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New combinatorial strategies to improve the PARP inhibitors efficacy in the urothelial bladder Cancer treatment

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Abstract

Background

Novel therapeutic strategies are urgently needed for the treatment of metastatic Urothelial Bladder Cancer. DNA damaging repair (DDR) targeting has been introduced in cinical trials for bladder cancer patients that carry alterations in homologous DNA repair genes, letting to envisage susceptibility to the Poly (adenosine diphosphate [ADP]) ribose polymerase (PARP) inhibitors.

Main body

PARP inhibition, by amplifying the DNA damage, augments the mutational burden and promotes the immune priming of the tumor by increasing the neoantigen exposure and determining upregulation of programmed death ligand 1 (PD-L1) expression. Thus, the combination of PARP-inhibition and the PD/PD-L1 targeting may represent a compelling strategy to treat bladder cancer and has been introduced in recent clinical trials. The targeting of DDR has been also used in combination with epigenetic drugs able to modulate the expression of genes involved in DDR, and also able to act as immunomodulator agents suggesting their use in combination with immune-checkpoint inhibitors.

Conclusion

In conclusion, it may be envisaged the combination of three classes of drugs to treat bladder cancer, by targeting the DDR process in a tumor context of DDR defect, together with epigenetic agents and immune-checkpoint inhibitors, whose association may amplify the effects and reduce the doses and the toxicity of each single drug.

Introduction

Bladder cancer (BC) is the ninth most common malignacy disease worldwide. Urothelial bladder cancer (UBC) represents the prevalent histological type of BC at least in the United States and in Europe. Among newly diagnosed patients, approximately 70% present with a non-muscle invasive bladder cancer (NMIBC), while 30% of UBC patients present with a muscle-invasive (MIBC) or a metastatic disease (mUBC) [1]. The current standard of care for patients with locally advanced and metastatic urothelial bladder cancer is cisplatin-based combined chemotherapy [2]. However, almost half of patients show recurrence or progression of the disease and about one-third of patients are not eligible for first-line cisplatin-based therapy due to comorbidities [3, 4]. Until recently, the management of mUBC has not changed significantly. Notably, in 2016, the approval of immune checkpoint inhibitors (ICIs) for the treatment of patients with advanced bladder cancer who are refractory or ineligible to platinum-based chemotherapy, has improved the course of this deadly disease [5]. Immune-checkpoint inhibitors by targeting the pathways that cancer cells use to evade the host immune system promote a significant anti-tumor activity. However, only 20–30% of patients with mUBC achieve a partial or complete response to immune-checkpoint inhibitors. Therefore, the identification of new therapeutic strategies for the treatment of mUBC remains a critical focus. Recently, the synergistic combination of immune checkpoint inhibitors with DNA damage response targeting agents or with epigenetic drugs has been proposed for the treatment of different tumors including mUBC [6, 7].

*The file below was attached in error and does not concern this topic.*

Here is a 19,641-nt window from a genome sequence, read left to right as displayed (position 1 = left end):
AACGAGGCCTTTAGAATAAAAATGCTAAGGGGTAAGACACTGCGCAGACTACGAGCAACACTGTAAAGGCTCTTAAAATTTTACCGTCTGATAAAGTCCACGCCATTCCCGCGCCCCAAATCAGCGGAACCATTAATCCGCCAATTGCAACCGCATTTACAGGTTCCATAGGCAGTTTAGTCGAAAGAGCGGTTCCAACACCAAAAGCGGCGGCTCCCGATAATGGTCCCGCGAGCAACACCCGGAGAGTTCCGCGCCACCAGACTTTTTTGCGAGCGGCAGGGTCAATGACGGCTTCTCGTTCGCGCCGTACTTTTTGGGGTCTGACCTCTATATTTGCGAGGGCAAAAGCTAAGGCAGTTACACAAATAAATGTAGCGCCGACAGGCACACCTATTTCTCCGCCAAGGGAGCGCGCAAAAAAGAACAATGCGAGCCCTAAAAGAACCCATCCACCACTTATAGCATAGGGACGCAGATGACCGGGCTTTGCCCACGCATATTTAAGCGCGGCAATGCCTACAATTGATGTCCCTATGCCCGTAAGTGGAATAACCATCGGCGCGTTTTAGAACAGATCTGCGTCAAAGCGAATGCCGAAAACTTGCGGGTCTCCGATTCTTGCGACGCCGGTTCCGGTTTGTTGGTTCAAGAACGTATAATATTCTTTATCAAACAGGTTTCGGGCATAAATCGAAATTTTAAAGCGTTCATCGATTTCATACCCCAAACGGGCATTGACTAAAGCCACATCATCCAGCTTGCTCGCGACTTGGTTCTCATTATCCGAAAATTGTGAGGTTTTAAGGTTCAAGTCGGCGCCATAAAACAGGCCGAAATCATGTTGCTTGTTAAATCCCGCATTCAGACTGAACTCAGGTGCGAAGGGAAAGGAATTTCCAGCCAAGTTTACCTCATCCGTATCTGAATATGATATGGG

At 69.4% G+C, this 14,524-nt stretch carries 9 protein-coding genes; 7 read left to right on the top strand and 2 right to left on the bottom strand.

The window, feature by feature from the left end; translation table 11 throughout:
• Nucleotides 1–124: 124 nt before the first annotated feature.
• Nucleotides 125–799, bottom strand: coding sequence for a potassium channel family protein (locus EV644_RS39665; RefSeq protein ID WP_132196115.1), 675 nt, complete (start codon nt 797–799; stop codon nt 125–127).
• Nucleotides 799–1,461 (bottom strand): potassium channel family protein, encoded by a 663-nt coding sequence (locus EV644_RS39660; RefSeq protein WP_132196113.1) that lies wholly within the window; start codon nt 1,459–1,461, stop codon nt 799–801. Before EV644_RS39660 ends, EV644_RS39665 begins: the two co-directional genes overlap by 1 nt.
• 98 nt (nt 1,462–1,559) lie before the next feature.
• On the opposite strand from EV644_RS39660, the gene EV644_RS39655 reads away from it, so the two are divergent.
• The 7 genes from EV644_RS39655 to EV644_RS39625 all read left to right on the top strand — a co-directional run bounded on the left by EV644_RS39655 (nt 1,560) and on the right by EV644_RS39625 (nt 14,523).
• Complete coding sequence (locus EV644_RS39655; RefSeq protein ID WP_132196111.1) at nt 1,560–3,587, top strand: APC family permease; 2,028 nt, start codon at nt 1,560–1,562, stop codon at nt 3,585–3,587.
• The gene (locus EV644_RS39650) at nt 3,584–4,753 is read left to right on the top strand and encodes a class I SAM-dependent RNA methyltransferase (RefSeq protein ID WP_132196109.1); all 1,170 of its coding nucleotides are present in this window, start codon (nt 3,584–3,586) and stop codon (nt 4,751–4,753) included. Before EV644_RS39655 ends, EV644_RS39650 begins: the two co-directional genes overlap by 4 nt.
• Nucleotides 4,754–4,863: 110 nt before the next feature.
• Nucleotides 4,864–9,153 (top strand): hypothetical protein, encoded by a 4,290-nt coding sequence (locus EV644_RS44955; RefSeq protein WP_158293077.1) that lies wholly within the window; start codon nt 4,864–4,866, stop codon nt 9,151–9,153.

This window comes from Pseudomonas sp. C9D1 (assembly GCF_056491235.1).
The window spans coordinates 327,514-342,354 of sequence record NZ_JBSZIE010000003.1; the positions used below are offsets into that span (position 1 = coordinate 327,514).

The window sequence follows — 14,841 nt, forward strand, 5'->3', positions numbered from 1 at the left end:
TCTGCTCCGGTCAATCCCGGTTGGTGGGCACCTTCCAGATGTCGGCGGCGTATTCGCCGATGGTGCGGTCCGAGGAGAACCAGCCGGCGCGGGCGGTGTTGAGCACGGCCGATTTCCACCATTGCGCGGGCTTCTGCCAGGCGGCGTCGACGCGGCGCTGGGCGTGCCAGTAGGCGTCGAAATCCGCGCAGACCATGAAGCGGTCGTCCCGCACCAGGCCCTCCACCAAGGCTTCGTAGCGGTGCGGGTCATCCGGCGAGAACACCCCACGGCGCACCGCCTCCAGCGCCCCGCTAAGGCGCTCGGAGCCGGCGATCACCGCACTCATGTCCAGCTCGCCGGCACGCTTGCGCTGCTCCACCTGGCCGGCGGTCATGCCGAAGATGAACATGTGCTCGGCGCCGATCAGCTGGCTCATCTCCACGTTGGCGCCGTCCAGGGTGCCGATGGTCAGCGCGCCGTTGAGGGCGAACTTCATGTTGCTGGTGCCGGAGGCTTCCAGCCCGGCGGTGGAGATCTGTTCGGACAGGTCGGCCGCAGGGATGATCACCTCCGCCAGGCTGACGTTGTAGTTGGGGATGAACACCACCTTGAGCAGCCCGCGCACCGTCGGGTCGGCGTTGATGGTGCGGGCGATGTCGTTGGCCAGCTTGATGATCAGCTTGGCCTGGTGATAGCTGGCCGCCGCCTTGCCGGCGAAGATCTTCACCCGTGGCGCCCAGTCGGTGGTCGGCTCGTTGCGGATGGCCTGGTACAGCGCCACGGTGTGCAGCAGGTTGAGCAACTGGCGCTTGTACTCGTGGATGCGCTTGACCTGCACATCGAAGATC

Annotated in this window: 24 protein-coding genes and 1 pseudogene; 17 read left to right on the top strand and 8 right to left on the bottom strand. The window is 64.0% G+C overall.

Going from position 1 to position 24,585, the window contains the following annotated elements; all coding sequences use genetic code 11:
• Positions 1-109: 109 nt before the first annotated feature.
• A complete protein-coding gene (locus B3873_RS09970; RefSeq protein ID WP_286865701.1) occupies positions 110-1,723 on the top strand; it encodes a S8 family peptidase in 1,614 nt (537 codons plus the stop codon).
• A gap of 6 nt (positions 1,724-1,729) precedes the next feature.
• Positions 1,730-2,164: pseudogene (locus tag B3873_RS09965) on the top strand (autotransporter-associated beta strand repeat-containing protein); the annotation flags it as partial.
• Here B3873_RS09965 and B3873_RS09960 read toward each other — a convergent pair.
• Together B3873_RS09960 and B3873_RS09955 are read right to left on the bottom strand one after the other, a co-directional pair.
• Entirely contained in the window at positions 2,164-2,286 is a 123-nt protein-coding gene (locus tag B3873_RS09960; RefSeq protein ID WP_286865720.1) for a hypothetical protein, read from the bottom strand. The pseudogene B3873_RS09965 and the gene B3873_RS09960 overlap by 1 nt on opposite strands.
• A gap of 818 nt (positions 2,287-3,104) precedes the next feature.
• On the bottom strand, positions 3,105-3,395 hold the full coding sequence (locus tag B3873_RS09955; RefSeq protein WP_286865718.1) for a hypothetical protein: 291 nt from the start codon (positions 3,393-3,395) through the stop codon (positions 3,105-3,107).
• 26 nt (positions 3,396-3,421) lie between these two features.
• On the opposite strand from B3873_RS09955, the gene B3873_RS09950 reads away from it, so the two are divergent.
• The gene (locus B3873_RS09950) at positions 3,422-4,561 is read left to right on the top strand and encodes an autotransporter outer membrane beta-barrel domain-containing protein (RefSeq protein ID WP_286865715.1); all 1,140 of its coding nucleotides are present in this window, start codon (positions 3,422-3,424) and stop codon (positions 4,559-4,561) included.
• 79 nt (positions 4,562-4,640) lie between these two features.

In this review, we intend to describe the emerging role of defects in DNA damage response and repair (DDR), as cause of genome instability and possible target of therapy in mUBC, by inhibiting enzymes involved in the repair of single strand breaks, such as the Poly (adenosine diphosphate [ADP]) ribose polymerase (PARP). Moreover, we also analyse how the accumulation of damage to the DNA may lead to immune-priming effects in tumor cells promting the response to immune-checkpoint inhibitors. In this way, the targeting of DDR combined with immunotherapy has the potential to expand and heighten the cancer patients responses, as supported by the results reported in recent clinical trials, which combine PARP-inhibitors and immunotherapy. Interestingly, the targeting of DDR has been combined with epigenetic drugs, able to modulate the expression levels of genes involved in DDR process, and acting also as immunomodulatory agents, suggesting a possible use in combination with immune checkpoint inhibitors.

Finally, we discuss the possibility to combine three classes of drugs to treat bladder cancer, by targeting the DDR process in a tumor context of DDR defect, together with epigenetic agents and immune-checkpoint inhibitors, whose association may amplify the effects and reduce the doses and the toxicity of each single drug.

Rationale for the use of poly (ADP-ribose) polymerase inhibitors in the treatment of urothelial bladder cancer

DNA damage response as a therapeutic target